Associate Director of the Children’s Health Policy Centre, Nicole Catherine — who has recently been named Canada Research Chair Tier 2 in Child Health Equity and Policy — is a co-investigator for a new mental health initiative know as DIVERT.
The Digital, Inclusive, Virtual, and Equitable Research Training is a transdisciplinary mental health online training platform dedicated to improving child mental health research and practice in Canada. DIVERT aims to improve inclusion and increase accessibility for underserved children and families.
The national team is funded primarily by a multi-million-dollar investment from the Canadian Institutes of Health Research and enabled by a multi-million-dollar investment in digital infrastructure and expertise from IBM Canada.
DIVERT aims to harness the knowledge of a diverse range of educators so they can all learn together through online connections, national mentorship groups based on lived experiences, research collaborations (with children, families, industries, Non-Governmental Organizations and health care organizations), annual in-person meetings, and the future evolution of a certificate program. Anyone can join DIVERT Mental Health. Doctoral students, post-doctoral trainees and early career researchers conducting research on digital child mental health are encouraged to apply.
Building on her research expertise, Catherine will be mentoring three trainees and providing lectures on child health equity and policy and on efforts to better support underserved children and families.
Nicole Catherine has been officially been named Canada Research Chair (CRC) Tier 2 in Child Health Equity and Policy. And, with this announcement, she has also become the new Associate Director of the Children’s Health Policy Centre.
The announcement of her CRC appointment, which was made yesterday in Ottawa, is highly significant and a tremendous honour. The CRC program provides universities with the opportunity to recruit world-class scholars who are emerging global leaders in their field.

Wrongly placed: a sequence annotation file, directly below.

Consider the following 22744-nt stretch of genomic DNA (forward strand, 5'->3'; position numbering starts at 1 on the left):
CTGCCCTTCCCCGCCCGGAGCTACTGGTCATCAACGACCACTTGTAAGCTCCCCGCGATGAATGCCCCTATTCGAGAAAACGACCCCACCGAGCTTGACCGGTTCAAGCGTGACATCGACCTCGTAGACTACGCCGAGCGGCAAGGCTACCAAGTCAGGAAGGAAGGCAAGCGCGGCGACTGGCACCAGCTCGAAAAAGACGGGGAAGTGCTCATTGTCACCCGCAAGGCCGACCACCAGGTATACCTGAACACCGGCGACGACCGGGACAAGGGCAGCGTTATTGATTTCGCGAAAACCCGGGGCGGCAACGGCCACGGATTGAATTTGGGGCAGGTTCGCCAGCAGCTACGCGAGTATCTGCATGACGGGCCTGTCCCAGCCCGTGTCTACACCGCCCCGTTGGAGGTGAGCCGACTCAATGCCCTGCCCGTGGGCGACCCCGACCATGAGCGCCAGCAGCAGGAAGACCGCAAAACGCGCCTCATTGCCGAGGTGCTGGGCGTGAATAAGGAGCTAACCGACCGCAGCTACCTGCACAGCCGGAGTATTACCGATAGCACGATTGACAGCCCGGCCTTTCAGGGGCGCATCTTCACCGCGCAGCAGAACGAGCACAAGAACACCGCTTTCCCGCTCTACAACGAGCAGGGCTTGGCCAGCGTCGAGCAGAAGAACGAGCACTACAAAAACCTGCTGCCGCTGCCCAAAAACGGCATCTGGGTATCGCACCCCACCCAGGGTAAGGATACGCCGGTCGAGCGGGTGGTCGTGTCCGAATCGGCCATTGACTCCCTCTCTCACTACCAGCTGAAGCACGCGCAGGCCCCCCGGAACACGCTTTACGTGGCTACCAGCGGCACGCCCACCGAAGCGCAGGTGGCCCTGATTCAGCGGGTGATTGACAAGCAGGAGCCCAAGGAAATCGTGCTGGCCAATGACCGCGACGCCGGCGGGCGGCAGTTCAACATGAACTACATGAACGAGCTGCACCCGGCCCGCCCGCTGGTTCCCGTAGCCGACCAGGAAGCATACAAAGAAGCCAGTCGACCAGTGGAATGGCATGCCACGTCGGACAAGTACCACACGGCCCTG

Catherine joined the CHPC team in 2012 when she was named Scientific Director, and later Co-Principal Investigator, for the BC Healthy Connections Project. She became the Mowafaghian University Research Associate in 2013 and was appointed Assistant Professor in the Faculty of Health Sciences at SFU in 2022.
Catherine’s research to date has focused on three areas:
- Ensuring better inclusion of children who are experiencing disadvantage — in both research and policy-making
- Promoting health and wellbeing in early childhood through public health programming
- Informing the development and evaluation of interventions that address avoidable early childhood adversities and health inequities.
“I continue to be inspired by the children and young mothers who generously contribute to this research,” Catherine said in reflecting on her award.
CHPC director Charlotte Waddell, had an enthusiastic response to the announcement. “I find Nicole’s commitment to scholarship and to children to be exemplary,” she said. “And she could not be a more creative and supportive person to work with. We are thrilled with this news.”
A story on Catherine can also be found on the website of SFU’s Faculty of Heath Sciences.
The Children’s Health Policy Centre provided a keynote talk at a recent workshop for high school students. The talk took place Oct. 19, 2022, on the invitation of BC Children’s Hospital and the UBC Mini Medical School.
Some 450 students from 27 school districts and 117 high schools across BC attended. Roughly 100 attended in person while the rest participated virtually or on-demand.
In the workshop, CHPC director Charlotte Waddell described the critical importance of children’s mental health. She also outlineded how common mental disorders are, how they affect young people, and what causes these disorders. She then described effective prevention and treatment programs to help young people.
A lively question and answer period followed the presentation and some students reached out later, by email, with even more questions.
Children’s Health Policy Centre Senior Research Manager Jen Barican is the lead author in a study recently published in the journal Evidence-Based Mental Health.
Barican and her colleagues considered close to two decades of research from 11 countries covering more than 60,000 children aged four to 18. They discovered that roughly one in eight children from high-income countries, including Canada, has a mental health disorder at any given time.
An interview about the study with co-author Charlotte Waddell, director of the Children’s Health Policy Centre, can be found on the SFU website.